"I grew up in West Van when I was a child, so I had a pretty privileged upbringing, not that I really knew it because I didn't know how anyone else lived," he said.
"I kind of was rebelling. I was pissed off, I guess."
At 17, he was living on his own and faring well. But by his mid-20s, his addictions spun out of control.
"By the mid-'90s, I was a full-blown drug addict living on the streets," he said.
Around this time, there were visits to jail and the birth of his daughter Frances, now 20.
There was no life-changing event or Hollywoodfriendly pep talk that inspired Boyle to get clean in 2000. It was a subtle shift in perspective.
"It's funny, the way it happens," he said. "I had a kind of moment in a holding cell where I was like, 'Oh, I'm done now. I'm good now.' It was weird. - I was actually feeling very sorry for myself at that moment because I'd lost everything. And then the idea of losing everything meant that I'd completed what I'd meant to do, which was burn everything away. Then I got very excited about the idea that with nothing, that means I get to create everything again. And it occurred to me that I was quite good at creating things."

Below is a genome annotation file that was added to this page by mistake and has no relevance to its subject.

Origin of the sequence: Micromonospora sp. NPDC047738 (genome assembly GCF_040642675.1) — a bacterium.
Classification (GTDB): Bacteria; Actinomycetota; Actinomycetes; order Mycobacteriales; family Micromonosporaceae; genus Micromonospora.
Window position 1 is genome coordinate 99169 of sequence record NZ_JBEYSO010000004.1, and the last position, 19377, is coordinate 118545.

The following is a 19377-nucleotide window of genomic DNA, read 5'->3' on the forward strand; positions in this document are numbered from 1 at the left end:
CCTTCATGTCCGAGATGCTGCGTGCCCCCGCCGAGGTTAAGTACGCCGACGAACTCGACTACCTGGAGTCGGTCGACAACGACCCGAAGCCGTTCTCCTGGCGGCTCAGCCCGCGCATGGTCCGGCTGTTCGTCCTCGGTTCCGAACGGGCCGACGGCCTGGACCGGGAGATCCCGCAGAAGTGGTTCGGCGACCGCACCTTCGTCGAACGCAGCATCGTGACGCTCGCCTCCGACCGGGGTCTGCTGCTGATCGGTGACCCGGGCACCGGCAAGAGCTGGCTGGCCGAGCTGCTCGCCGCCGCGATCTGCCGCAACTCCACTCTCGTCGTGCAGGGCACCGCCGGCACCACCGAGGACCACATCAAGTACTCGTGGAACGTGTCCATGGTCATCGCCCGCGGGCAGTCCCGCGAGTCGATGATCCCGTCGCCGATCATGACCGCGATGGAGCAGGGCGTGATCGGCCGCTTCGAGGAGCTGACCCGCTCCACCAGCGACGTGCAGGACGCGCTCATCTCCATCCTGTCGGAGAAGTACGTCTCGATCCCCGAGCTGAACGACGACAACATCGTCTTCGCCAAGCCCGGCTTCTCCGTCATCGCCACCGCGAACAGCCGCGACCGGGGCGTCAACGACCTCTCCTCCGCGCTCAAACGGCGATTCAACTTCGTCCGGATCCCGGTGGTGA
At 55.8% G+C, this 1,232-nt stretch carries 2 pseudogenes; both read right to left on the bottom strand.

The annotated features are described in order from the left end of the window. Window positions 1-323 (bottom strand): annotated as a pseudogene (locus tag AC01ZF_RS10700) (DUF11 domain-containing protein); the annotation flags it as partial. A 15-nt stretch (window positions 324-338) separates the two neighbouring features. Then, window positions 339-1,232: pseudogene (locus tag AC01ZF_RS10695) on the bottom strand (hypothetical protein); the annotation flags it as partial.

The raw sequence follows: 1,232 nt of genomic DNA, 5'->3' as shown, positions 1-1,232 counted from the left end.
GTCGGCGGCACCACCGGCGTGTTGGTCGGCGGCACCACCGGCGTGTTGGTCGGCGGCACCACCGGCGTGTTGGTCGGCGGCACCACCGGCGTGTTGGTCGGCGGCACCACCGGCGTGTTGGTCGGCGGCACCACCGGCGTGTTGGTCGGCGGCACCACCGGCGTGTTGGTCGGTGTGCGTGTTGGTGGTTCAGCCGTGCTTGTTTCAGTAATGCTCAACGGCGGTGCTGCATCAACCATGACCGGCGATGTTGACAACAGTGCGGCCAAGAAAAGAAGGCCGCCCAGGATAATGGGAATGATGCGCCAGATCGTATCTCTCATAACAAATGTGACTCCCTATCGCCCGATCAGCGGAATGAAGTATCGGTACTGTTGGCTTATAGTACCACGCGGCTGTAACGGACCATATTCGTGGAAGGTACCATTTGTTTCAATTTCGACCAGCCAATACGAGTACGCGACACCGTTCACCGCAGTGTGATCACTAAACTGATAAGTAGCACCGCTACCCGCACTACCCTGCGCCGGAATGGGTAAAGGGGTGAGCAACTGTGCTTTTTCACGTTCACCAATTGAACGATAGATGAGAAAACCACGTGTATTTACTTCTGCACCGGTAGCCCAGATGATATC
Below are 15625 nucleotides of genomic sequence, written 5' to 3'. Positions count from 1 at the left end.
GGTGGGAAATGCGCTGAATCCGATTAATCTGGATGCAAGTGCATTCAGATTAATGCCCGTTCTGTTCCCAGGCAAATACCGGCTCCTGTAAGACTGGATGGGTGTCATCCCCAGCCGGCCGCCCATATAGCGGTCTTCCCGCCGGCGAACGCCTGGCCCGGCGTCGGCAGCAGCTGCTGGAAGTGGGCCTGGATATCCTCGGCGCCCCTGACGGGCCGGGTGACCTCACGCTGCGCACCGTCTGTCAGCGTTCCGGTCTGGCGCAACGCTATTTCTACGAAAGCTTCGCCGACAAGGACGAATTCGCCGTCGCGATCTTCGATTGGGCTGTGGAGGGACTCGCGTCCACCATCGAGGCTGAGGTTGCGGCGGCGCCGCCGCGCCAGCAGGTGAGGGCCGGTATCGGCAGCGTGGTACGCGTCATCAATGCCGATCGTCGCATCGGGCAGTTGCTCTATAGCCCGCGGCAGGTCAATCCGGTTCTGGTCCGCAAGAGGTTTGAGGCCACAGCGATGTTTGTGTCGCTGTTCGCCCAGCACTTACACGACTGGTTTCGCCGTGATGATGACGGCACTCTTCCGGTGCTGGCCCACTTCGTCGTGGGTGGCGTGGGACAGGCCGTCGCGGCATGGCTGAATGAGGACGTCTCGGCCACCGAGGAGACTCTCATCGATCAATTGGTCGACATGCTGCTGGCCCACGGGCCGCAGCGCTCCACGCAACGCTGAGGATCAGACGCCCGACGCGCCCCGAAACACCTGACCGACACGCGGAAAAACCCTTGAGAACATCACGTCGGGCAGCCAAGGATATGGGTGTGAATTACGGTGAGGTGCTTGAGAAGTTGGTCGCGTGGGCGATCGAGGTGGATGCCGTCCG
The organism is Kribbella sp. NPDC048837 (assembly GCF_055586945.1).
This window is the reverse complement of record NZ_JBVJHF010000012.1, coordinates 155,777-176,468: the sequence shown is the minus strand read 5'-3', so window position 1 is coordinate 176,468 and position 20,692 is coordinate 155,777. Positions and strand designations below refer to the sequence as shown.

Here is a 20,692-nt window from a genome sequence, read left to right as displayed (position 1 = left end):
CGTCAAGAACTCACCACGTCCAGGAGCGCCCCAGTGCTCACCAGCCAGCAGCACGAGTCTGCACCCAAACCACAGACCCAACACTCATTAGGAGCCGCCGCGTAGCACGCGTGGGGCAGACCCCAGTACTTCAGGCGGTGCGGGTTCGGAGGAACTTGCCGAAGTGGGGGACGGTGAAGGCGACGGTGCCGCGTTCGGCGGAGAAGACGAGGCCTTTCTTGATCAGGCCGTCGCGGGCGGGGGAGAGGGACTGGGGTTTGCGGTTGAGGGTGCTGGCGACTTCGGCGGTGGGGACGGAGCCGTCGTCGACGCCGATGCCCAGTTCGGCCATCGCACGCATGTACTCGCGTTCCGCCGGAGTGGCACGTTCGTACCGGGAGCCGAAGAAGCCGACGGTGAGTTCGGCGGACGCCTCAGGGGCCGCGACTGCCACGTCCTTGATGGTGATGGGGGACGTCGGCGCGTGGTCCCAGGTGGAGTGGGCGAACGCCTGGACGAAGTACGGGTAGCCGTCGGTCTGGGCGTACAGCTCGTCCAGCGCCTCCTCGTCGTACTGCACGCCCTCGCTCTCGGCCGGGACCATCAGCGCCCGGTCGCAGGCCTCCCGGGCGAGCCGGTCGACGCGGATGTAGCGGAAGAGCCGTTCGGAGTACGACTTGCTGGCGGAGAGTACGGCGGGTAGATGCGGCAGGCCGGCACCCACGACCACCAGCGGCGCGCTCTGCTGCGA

He had always been making art, but sobering up went hand-in-hand with pursuing it as a serious career.
He started off slowly. In his first year of recovery, he spent a lot of time visiting galleries. He began diving in their garbage bins for matting boards, framing boards and other materials he could recycle. Friends began giving him art supplies they'd purchased but never used.
"And then I just started making art. Just frantically."
A lot of his work during that period resembled his influences - including graffiti-artist turned neoexpressionist painter JeanMichel Basquiat and popartist Keith Haring.
Like the opposing forces of beauty and repulsion in Sky Burial, he mimicked the layered walls where graffiti artists spray and business owners cover.
"You actually get these, what looked to me often as very sophisticated compositions created by these two opposing forces just doing what they need to do," he said.